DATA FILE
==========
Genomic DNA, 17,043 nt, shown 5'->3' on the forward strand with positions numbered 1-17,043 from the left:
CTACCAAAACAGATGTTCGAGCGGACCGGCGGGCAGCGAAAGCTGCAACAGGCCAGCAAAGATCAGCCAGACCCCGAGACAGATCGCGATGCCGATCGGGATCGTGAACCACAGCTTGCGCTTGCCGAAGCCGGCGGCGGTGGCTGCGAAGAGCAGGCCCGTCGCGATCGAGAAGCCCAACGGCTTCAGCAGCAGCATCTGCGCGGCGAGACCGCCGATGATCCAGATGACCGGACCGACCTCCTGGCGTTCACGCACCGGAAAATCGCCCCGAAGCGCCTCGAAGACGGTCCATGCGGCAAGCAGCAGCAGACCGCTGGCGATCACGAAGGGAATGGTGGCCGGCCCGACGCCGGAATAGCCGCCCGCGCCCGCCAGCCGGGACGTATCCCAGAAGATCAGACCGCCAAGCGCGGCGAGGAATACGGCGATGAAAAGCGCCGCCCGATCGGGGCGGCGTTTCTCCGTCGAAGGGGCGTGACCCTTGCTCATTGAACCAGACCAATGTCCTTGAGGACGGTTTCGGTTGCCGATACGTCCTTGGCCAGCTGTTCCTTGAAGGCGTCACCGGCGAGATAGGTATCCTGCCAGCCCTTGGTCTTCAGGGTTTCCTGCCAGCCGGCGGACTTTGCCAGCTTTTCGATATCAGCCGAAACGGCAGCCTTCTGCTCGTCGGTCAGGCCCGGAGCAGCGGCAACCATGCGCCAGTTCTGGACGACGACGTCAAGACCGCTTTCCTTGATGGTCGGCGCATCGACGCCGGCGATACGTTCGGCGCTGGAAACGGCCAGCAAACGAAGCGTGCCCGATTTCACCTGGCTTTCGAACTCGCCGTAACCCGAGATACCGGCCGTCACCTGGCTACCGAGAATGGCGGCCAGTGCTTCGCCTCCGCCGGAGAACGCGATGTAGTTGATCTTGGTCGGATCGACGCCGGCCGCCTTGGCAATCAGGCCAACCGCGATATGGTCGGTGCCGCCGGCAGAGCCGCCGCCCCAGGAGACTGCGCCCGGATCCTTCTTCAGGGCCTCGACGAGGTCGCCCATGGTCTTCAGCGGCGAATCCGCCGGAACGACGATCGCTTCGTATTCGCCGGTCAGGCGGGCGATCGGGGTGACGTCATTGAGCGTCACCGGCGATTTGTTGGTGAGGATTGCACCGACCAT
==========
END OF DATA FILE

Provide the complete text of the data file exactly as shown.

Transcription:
Genomic DNA, 17,043 nt, shown 5'->3' on the forward strand with positions numbered 1-17,043 from the left:
CTACCAAAACAGATGTTCGAGCGGACCGGCGGGCAGCGAAAGCTGCAACAGGCCAGCAAAGATCAGCCAGACCCCGAGACAGATCGCGATGCCGATCGGGATCGTGAACCACAGCTTGCGCTTGCCGAAGCCGGCGGCGGTGGCTGCGAAGAGCAGGCCCGTCGCGATCGAGAAGCCCAACGGCTTCAGCAGCAGCATCTGCGCGGCGAGACCGCCGATGATCCAGATGACCGGACCGACCTCCTGGCGTTCACGCACCGGAAAATCGCCCCGAAGCGCCTCGAAGACGGTCCATGCGGCAAGCAGCAGCAGACCGCTGGCGATCACGAAGGGAATGGTGGCCGGCCCGACGCCGGAATAGCCGCCCGCGCCCGCCAGCCGGGACGTATCCCAGAAGATCAGACCGCCAAGCGCGGCGAGGAATACGGCGATGAAAAGCGCCGCCCGATCGGGGCGGCGTTTCTCCGTCGAAGGGGCGTGACCCTTGCTCATTGAACCAGACCAATGTCCTTGAGGACGGTTTCGGTTGCCGATACGTCCTTGGCCAGCTGTTCCTTGAAGGCGTCACCGGCGAGATAGGTATCCTGCCAGCCCTTGGTCTTCAGGGTTTCCTGCCAGCCGGCGGACTTTGCCAGCTTTTCGATATCAGCCGAAACGGCAGCCTTCTGCTCGTCGGTCAGGCCCGGAGCAGCGGCAACCATGCGCCAGTTCTGGACGACGACGTCAAGACCGCTTTCCTTGATGGTCGGCGCATCGACGCCGGCGATACGTTCGGCGCTGGAAACGGCCAGCAAACGAAGCGTGCCCGATTTCACCTGGCTTTCGAACTCGCCGTAACCCGAGATACCGGCCGTCACCTGGCTACCGAGAATGGCGGCCAGTGCTTCGCCTCCGCCGGAGAACGCGATGTAGTTGATCTTGGTCGGATCGACGCCGGCCGCCTTGGCAATCAGGCCAACCGCGATATGGTCGGTGCCGCCGGCAGAGCCGCCGCCCCAGGAGACTGCGCCCGGATCCTTCTTCAGGGCCTCGACGAGGTCGCCCATGGTCTTCAGCGGCGAATCCGCCGGAACGACGATCGCTTCGTATTCGCCGGTCAGGCGGGCGATCGGGGTGACGTCATTGAGCGTCACCGGCGATTTGTTGGTGAGGATTGCACCGACCAT